How to set up a three-node MySQL 8 cluster on Debian 10

How to set up a three-node MySQL 8 cluster on Debian 10

MySQL is a free and open source relational database management system. It is used to store data for various purposes, including data warehousing, e-commerce, and logging applications. MySQL Cluster is a technology that provides scalability and availability at low cost.

In this tutorial, we will use one master node to store the configuration of the cluster and two data nodes to store the data of the cluster. The IP address of each node is as follows:

  • Master node or management node-104.245.33.61
  • Data node 1-104.245.32.195
  • Data node 2-69.87.218.169

prerequisites

  • Three servers running Debian 10, one for the management node and the other for the data node.
  • A root password is set on each server.

getting Started

First, you need to update all servers to the latest version. You can update everything with the following command:

apt-get update -y

After all servers are updated, you can proceed to the next step.

Install and set up MySQL Cluster Manager

First, you need to install the MySQL cluster management software package on the master node. By default, this package is not included in the Debian 10 default repository.Therefore, you need to download it from the official MySQL website website.

You can download it with the following command:

wget https://cdn.mysql.com//Downloads/MySQL-Cluster-8.0/mysql-cluster-community-management-server_8.0.24-1debian10_amd64.deb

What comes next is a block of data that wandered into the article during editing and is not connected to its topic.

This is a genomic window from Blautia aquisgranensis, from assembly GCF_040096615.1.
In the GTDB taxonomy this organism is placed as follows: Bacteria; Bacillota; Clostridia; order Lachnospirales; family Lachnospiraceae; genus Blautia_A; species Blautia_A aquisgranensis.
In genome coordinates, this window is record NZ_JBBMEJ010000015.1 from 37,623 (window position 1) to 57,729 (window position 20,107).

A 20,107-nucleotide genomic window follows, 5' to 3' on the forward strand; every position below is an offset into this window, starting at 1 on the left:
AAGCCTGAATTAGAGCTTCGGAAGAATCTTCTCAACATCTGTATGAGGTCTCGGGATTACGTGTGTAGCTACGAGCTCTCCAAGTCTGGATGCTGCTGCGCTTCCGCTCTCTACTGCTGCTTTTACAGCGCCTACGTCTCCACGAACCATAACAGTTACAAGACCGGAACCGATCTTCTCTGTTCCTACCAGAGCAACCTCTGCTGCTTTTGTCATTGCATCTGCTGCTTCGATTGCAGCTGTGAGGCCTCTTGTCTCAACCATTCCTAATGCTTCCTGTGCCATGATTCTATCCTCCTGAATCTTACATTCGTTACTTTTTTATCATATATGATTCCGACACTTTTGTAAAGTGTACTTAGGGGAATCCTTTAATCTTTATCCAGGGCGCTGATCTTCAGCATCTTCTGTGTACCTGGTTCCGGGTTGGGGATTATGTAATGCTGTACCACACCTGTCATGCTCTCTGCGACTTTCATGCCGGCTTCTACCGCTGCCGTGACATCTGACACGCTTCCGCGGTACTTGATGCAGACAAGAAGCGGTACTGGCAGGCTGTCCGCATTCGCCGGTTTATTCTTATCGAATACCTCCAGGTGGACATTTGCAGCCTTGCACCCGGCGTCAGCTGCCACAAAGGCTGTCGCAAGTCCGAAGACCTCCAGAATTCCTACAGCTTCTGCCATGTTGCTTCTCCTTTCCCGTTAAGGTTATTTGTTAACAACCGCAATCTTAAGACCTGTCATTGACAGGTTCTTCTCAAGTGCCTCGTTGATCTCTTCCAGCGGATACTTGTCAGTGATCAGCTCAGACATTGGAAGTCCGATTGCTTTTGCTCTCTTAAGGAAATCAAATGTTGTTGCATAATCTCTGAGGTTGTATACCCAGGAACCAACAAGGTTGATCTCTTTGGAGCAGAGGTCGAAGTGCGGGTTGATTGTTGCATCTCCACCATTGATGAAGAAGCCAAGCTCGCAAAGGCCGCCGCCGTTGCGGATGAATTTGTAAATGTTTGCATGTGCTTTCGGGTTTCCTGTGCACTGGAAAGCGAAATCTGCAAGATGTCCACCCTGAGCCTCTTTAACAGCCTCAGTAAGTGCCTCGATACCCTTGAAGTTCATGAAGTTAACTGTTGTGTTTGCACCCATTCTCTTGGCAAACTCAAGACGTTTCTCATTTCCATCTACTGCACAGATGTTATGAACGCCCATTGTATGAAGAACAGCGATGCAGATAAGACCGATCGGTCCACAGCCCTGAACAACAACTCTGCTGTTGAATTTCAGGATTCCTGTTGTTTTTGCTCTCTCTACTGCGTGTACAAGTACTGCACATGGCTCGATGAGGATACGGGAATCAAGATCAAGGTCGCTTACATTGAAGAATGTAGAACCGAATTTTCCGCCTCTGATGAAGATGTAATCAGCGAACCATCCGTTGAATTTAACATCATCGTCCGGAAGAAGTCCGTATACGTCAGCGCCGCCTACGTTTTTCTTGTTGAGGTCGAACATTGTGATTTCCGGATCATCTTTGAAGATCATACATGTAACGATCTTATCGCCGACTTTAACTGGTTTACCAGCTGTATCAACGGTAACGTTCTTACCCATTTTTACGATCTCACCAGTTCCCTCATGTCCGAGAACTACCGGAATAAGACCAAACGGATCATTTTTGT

After downloading the deb file, install it using the following command:

dpkg -i mysql-cluster-community-management-server_8.0.24-1debian10_amd64.deb

After the installation is complete, use the following command to create a directory to store the cluster configuration:

mkdir /var/lib/mysql-cluster

Next, use the following command to create a new configuration file:

nano /var/lib/mysql-cluster/config.ini

Add the following line:

[ndbd default]
NoOfReplicas=2  # Number of replicas

[ndb_mgmd]
# Management process options:
hostname=104.245.33.61 #IP of the MySQL Cluster Manager
datadir=/var/lib/mysql-cluster
[ndbd]
hostname=104.245.32.195 #IP of the first data node
NodeId=2            # Node ID for this data node
datadir=/usr/local/mysql/data   # Remote directory for the data files
[ndbd]
hostname=69.87.218.169 #IP of the second data node
NodeId=3            # Node ID for this data node
datadir=/usr/local/mysql/data   # Remote directory for the data files
[mysqld]
# SQL node options:
hostname=104.245.33.61 #IP of the MySQL Cluster Manager

Save and close the file when you are done, and then start the cluster manager with the following command:

ndb_mgmd -f /var/lib/mysql-cluster/config.ini

You should get the following output:

MySQL Cluster Management Server mysql-8.0.24 ndb-8.0.24
2021-05-10 08:23:05 [MgmtSrvr] INFO     -- The default config directory '/usr/mysql-cluster' does not exist. Trying to create it...
2021-05-10 08:23:05 [MgmtSrvr] INFO     -- Sucessfully created config directory

Now, use the following command to kill the running server:

pkill -f ndb_mgmd

Next, create a systemd service file for MySQL Cluster Manager to manage the service:

nano /etc/systemd/system/ndb_mgmd.service

Add the following line:

[Unit]
Description=MySQL NDB Cluster Management Server
After=network.target auditd.service
[Service]
Type=forking
ExecStart=/usr/sbin/ndb_mgmd -f /var/lib/mysql-cluster/config.ini
ExecReload=/bin/kill -HUP $MAINPID
KillMode=process
Restart=on-failure
[Install]
WantedBy=multi-user.target

Save and close the file, then reload the systemd daemon using the following command:

systemctl daemon-reload

Next, use the following command to start the cluster manager and enable it to start when the system restarts: